HomePrivate WealthArticlesDon’t Be The Only Winner At The Table

Don’t Be The Only Winner At The Table

When entrepreneurs negotiate with other parties to get a deal done, they often have two key ideas guiding them:

• I need to come out of the process a winner, and
• It’s not my concern if the other side doesn’t get what it wants.

But here’s the thing: This approach to negotiating could be holding you back from maximizing your positive results. If you want to come away with the best deals possible now and down the road, you’ll probably get there when you ensure everyone is a winner.

You do want and need to emerge as a winner in a negotiation. That part makes sense, as you don’t become extremely successful by making bad deals for you. The other idea—that you shouldn’t be too worried about the other side getting what it wants—can be problematic. An “I win, you…whatever” attitude can put unnecessary limits on your success. 

A Recipe For Long-Term Success
During the past decade, we’ve extensively examined the negotiation orientation and skills of self-made millionaires and the entrepreneurial super-rich who are self-made business owners with a net worth of $500 million or more. 

We uncovered that the entrepreneurial super-rich and the most successful self-made millionaires work very hard to get all sides, not just themselves, to walk away from the negotiating table as winners. What’s more, it becomes incrementally easier to become wealthy, especially extremely wealthy, when you and the other side come out of negotiations as winners.

The self-made millionaires are unconcerned with the outcomes of their counterparties were not as successful at deal-making as those concerned. Those who fostered a true win-win mentality and actively worked to achieve that outcome tended to end up with more business opportunities over time and regularly got more, usually a lot more, from the people they worked with and negotiated with.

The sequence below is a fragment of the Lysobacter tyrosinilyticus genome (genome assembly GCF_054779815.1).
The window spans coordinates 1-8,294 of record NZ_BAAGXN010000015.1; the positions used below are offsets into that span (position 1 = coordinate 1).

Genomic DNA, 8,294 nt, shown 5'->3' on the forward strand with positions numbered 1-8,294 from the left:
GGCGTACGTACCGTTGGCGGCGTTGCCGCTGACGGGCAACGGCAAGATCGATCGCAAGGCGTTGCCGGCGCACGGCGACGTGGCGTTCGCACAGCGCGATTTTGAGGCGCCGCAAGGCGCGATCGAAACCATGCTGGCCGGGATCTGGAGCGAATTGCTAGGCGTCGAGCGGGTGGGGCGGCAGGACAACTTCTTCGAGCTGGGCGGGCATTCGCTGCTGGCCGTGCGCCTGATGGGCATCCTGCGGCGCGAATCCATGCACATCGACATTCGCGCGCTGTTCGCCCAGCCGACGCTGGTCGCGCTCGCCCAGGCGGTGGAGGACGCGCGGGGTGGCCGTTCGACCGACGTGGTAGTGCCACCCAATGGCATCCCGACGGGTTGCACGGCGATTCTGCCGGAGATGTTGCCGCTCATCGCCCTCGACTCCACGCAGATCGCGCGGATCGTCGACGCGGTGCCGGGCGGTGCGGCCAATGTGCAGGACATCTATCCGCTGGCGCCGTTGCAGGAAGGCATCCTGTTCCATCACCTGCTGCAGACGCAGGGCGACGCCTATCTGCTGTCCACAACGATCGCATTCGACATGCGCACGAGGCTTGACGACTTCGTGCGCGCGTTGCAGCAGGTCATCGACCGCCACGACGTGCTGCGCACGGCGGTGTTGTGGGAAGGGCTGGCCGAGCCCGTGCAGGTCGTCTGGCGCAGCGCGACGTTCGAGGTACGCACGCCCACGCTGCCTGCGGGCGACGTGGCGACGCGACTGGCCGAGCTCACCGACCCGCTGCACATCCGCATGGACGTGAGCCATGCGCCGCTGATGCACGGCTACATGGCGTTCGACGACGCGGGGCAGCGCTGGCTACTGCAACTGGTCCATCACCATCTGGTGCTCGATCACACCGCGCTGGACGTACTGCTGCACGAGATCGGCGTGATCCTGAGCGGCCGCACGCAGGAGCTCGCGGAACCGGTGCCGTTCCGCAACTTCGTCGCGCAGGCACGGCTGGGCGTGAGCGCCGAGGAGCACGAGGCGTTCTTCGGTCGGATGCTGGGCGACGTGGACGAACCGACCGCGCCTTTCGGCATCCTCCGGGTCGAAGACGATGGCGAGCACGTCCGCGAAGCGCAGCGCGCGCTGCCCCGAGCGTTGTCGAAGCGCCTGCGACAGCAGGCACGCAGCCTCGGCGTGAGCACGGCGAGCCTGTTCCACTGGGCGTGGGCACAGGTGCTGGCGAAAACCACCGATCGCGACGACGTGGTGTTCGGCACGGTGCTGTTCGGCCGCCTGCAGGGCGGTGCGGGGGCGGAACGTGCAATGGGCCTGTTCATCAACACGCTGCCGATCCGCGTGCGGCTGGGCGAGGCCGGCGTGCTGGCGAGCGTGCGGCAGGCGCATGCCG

Frank Carone, chairman of Oaktree Solutions and co-author of Everyone Wins! How You Can Enhance and Optimize Business Relationships Just Like Ultra-Wealthy Entrepreneurs, explains it this way: “Embracing a win-win mentality—working hard to communicate your position and understand the other side’s position—motivates people to keep doing business and deals with you. Ultimately, that can add to much greater wealth than a one-and-done mentality.”

For the entrepreneurial super-rich, adroit deal-making is fundamental. Their reputations in this regard are significant. Being seen as fair, open-minded, and reasonable tends to help ensure they get what they need (and a substantial amount of what they want) when negotiating. 

Of course, some among the entrepreneurial super-rich don’t take this approach. They prefer some form of manipulation or leveraging of their power to force a deal that only meets their needs. These are the toxic narcissists, the sub-clinically psychopathic, and the destructively Machiavellian business owners. “Some extremely wealthy business owners play games and may even get a charge out of getting something over on someone,” says Carone. “But they are a relatively small percentage of business owners, and karma often has a way of evening the score. For instance, I’ve seen these people lose out because other business owners heard how they operate and avoided them. Most of the time, they never knew they missed a great opportunity.”

The lesson from these highly successful entrepreneurs is clear. While any deal you make has to get you the desired outcomes, it should also be structured so the other side can walk away as a winner. This win-win approach is not just an honorable and decent thing to do; it’s very smart business.

Russ Alan Prince is the executive director of Private Wealth magazine and chief content officer for High-Net-Worth Genius. He is a strategist for family offices and the ultra-wealthy.


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